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Australia’s Recognition of the Changing Realities is Long Overdue

16 7 0

Australia is in an historically unusual position. Cultural and social ties with Europe have been the historical benchmark. There was a profound national shock following the fall of Singapore in December 1941.

That saw an immediate reorientation towards the United States. The US has been the focus of Australian security concerns ever since. As recently as in the past week the United States Secretary of State has been in Australia giving instructions for Australia’s involvement in yet another war on behalf of the Americans, this time in an entirely manufactured crisis in Iran.

There was a brief attempt to move away from this counterproductive alliance in the 1970s.

Marshall Green, known in United States circles as the coup master for very good reasons, was sent to Canberra as United States ambassador.

Green had been in South Korea to engineer the overthrow of the South Korean dictator. His next project was in Indonesia where he organized the overthrow of the troublesome (to the United States) independently minded Sukarno Government.

More than half a million people, predominantly ethnic Chinese, died in that coup. That Indonesia was for the next 30 years ruled by a brutal dictatorship was not of the least concern to the Americans.

Green’s next project was in Chile where again a troublesomely independent and left leaning government was in place.

Salvador Allende was too independent and too left wing for US tastes. He therefore had to go. Again, there was a massive death toll.

In a familiar pattern a 30 year long brutal dictatorship took his place.

Mr Green’s next assignment was to Canberra as US ambassador. Again there was a troublesome government in place that showed alarming signs of developing an independent foreign policy.

Australia has been a loyal United States satellite up to that point. It faithfully echoed the anti-communist rhetoric that saw Australia involved in US wars in Korea and Vietnam.

The latter war was instructive in many ways. When it became obvious that Ho Chi Minh was going to win the scheduled election following the defeat of the French at Dien Bien Phu in 1954, the United States used its influence over the South Vietnamese dictatorship to ensure that the scheduled election in the south was not held.

It would of course have been unthinkable for the “wrong man” to win. One of the enduring fantasies about US foreign policy is that it has the least interest in democratic processes where they conflict with US determined self-interest.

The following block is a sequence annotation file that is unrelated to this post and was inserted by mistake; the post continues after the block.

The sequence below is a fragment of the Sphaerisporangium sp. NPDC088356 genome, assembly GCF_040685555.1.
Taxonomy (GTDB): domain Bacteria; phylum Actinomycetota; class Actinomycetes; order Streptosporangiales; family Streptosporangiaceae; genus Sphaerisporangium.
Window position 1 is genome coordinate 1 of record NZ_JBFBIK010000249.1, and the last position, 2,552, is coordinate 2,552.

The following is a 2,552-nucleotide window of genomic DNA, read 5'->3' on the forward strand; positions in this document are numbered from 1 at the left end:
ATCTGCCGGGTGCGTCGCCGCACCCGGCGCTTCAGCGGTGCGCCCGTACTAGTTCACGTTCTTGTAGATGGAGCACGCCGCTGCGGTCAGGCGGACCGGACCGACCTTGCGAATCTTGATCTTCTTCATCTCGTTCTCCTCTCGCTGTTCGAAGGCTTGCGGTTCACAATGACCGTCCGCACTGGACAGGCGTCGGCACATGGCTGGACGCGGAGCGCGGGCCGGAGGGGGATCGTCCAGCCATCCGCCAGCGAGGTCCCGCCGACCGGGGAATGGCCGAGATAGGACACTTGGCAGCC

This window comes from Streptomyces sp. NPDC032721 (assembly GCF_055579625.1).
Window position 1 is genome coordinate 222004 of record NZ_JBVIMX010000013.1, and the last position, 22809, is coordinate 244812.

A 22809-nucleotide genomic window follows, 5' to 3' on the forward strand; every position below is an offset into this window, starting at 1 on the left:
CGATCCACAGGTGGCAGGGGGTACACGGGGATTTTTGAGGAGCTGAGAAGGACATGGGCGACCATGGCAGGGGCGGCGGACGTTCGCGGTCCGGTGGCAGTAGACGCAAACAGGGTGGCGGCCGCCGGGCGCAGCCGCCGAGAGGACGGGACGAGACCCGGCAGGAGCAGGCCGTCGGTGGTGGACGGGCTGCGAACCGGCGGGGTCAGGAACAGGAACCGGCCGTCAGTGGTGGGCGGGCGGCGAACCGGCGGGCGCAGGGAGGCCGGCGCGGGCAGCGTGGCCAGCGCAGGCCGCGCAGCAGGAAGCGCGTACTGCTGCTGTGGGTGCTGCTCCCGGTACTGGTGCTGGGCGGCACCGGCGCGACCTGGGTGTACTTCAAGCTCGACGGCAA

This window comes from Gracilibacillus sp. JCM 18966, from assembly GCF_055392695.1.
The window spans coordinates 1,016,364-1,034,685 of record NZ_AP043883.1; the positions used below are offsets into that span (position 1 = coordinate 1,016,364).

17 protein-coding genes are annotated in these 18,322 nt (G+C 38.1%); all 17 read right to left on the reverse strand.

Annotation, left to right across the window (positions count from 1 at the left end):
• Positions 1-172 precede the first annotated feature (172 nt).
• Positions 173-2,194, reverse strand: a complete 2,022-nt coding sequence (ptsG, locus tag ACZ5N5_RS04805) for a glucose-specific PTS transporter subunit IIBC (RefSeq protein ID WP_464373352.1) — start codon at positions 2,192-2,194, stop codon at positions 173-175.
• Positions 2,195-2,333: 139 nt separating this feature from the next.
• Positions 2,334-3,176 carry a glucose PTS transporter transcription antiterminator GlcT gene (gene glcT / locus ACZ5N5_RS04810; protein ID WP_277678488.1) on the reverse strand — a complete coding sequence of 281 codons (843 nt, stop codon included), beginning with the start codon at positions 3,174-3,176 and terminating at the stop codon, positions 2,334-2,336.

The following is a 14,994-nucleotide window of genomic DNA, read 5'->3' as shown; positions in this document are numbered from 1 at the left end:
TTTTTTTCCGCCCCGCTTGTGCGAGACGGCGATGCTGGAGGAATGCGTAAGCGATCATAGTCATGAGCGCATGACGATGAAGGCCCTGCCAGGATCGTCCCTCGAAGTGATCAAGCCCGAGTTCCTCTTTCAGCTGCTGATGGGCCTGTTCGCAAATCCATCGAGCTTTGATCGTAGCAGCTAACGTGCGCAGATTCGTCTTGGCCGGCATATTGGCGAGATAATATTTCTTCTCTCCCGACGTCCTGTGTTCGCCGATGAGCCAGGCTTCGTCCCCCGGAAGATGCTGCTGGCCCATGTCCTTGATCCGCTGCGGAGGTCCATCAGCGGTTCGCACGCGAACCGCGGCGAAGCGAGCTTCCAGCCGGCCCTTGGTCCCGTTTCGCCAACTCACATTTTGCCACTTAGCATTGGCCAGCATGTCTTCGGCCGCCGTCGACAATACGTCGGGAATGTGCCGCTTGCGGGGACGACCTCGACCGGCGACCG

That United States interference in Vietnam led inevitably to a civil war, invariably portrayed in the west as communist expansionism. It was a common theme at the time to hear phrases such as “we don’t fight them there, we will soon be fighting them here.”

Australia was an enthusiastic participant in this rhetoric. Then as now there was precious little connection between the rhetoric and the reality.

Gough Whitlam came to power in 1972 in part on a platform of ceasing Australian involvement in the American wars of choice.

That was clearly a threat to the status quo. Whitlam’s fatal error however was to threaten the closure of Pine Gap, the major United States spy centre for the region. It is a role that continues to this day and is a major factor in Australia’s ongoing participation in the US war crimes.

The day before Whitlam was to announce the closure of Pine Gap in the Australian parliament, long time CIA lackey in Canberra, John Kerr, sacked the Whitlam government in what can only be described as a coup d’état.

The historian Jenny Hocking has spent a significant portion of her professional life endeavouring to obtain the papers that would establish the British link to that coup d’état.

It is my respectful opinion that Dr Hocking’s focus is misplaced. The coup was in fact organized by the aforementioned United States spy/ambassador Marshall Green. His role has been made abundantly clear in declassified United States documents.

The unwillingness of Australian academics among others to confront this uncomfortable reality is reflective of a wider problem in Australian academia and foreign policy generally.

There are a number of other consequences of that coup that persist to the present........

© New Eastern Outlook